14 September 2010The General Assembly voted today to defer consideration on a proposal to allow the recently appointed senior officials of the European Union to address the 192-member body on behalf of the regional bloc. The proposal was defeated after 76 Member States voted early this afternoon in favour of postponing debate on a resolution drafted by the EU, compared to 71 countries against and 26 others abstaining.The EU is seeking to allow its President Herman van Rompuy and High Representative for Foreign Affairs and Security Policy Catherine Ashton address the General Assembly on behalf of all 27 members of the bloc.Those posts were created as part of the entry into force last year of the Treaty of Lisbon, which reformed the EU.Currently a representative of the country holding the rotating presidency of the Council of Ministers of the EU can speak on behalf of the bloc when addressing the General Assembly.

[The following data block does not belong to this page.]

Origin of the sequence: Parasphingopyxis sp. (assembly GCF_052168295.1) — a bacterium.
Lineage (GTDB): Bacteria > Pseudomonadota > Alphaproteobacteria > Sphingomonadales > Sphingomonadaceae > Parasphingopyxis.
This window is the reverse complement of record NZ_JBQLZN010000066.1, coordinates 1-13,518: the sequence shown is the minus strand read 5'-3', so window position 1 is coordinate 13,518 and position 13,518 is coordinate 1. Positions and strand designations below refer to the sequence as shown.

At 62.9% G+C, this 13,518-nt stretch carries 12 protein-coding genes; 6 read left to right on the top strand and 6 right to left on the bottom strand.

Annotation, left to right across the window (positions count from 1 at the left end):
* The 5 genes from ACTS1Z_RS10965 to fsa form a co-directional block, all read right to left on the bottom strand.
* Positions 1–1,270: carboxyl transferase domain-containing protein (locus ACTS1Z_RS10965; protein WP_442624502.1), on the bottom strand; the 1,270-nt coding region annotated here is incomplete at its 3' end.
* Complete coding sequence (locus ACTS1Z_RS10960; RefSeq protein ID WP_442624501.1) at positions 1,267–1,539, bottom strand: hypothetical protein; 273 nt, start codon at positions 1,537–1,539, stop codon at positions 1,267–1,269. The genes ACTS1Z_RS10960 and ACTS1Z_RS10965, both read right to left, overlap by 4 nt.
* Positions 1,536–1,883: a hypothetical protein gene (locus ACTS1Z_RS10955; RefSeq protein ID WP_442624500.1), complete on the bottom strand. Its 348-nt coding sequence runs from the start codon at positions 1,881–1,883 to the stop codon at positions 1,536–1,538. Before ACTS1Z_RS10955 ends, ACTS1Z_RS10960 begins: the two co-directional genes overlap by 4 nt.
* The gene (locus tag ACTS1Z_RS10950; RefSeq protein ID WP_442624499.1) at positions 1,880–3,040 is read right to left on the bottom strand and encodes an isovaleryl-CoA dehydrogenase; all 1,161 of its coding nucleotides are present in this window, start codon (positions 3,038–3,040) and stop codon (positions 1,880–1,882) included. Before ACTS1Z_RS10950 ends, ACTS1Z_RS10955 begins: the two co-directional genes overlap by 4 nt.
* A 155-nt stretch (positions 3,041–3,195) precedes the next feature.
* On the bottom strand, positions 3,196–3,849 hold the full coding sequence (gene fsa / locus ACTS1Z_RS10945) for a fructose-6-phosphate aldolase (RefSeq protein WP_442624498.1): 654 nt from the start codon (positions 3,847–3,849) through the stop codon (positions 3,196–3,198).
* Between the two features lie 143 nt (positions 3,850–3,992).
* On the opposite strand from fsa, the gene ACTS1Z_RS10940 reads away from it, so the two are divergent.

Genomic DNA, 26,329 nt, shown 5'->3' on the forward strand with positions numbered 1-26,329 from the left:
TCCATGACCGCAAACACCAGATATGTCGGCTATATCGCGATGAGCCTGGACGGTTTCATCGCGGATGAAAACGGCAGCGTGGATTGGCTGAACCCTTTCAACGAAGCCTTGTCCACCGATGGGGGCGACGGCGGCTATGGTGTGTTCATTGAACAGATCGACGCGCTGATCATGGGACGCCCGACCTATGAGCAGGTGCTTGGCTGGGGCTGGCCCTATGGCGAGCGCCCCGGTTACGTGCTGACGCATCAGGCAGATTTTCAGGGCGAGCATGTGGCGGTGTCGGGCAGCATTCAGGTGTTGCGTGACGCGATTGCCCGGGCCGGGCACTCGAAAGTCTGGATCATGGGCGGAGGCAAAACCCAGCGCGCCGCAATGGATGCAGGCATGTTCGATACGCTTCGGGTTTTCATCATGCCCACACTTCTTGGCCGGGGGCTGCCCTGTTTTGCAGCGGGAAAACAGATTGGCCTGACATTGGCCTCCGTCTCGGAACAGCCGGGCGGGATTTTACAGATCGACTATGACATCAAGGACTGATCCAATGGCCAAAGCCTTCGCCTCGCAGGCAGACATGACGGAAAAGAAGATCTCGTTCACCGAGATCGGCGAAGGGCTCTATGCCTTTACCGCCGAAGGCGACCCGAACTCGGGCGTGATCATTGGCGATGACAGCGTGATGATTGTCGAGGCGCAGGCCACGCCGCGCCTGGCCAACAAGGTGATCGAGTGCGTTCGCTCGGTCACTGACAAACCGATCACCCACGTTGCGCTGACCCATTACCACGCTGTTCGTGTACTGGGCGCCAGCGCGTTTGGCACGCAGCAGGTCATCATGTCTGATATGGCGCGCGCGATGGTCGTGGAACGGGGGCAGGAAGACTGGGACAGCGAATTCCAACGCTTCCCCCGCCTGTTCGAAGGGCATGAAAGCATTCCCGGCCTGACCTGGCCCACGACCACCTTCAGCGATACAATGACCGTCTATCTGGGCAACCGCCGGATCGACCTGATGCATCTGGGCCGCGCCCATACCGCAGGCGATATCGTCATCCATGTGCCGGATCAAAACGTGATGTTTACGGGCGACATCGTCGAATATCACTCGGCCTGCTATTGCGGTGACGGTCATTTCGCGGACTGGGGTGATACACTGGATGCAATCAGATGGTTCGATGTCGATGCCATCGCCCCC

Literacy programmes in Burundi, Mexico, the Democratic Republic of the Congo (DRC) and the United States won the 2011 International Literacy Prizes of United Nations Educational, Scientific and Cultural Organization (UNESCO). The awards, worth $20,000 each, will be distributed in September at International Literacy Day celebrations in New Delhi, India, the agency announced today.UNESCO identified the winners as: The National Literacy Service of Burundi won one of two King Sejong Literacy Prizes for its approach that links functional literacy to daily life issues and to topics related to peace and tolerance. The National Institute for the Education of Adults of Mexico won the other award for its Bilingual Literacy for Life programme, which has helped reduce illiteracy rates among indigenous populations, especially women, and for improving indigenous people’s ability to exercise their rights. The US-based Room to Read shared the Confucius Prize for Literacy for a programme on promoting gender equality and literacy through local language publishing. Operating in nine countries – Bangladesh, Cambodia, India, Laos, Nepal, South Africa, Sri Lanka, Viet Nam and Zambia – the programme has assisted communities in developing culturally relevant reading materials in local and minority languages. Collectif Alpha Ujuvi in the DRC also won for its programme called Peaceful Coexistence of Communities and Good Governance in North Kivu, which attempts to resolve tensions and conflicts among individuals and communities through developing literacy. The agency said honourable mentions were also awarded to: Allah Bakhsh Malik, Secretary, Government of the Punjab, Pakistan, for leadership in the implementation of the Adult Education and Vocational Skills programme; and the City Literacy Coordinating Council, Tagum City, the Philippines, for its Peace Management Literacy and Continuing Education through its “Night Market” programme, which uses peace education activities, literacy teaching and business entrepreneurship to generate jobs for marginalized populations. 28 July 2011Literacy programmes in Burundi, Mexico, the Democratic Republic of the Congo (DRC) and the United States won the 2011 International Literacy Prizes of United Nations Educational, Scientific and Cultural Organization (UNESCO).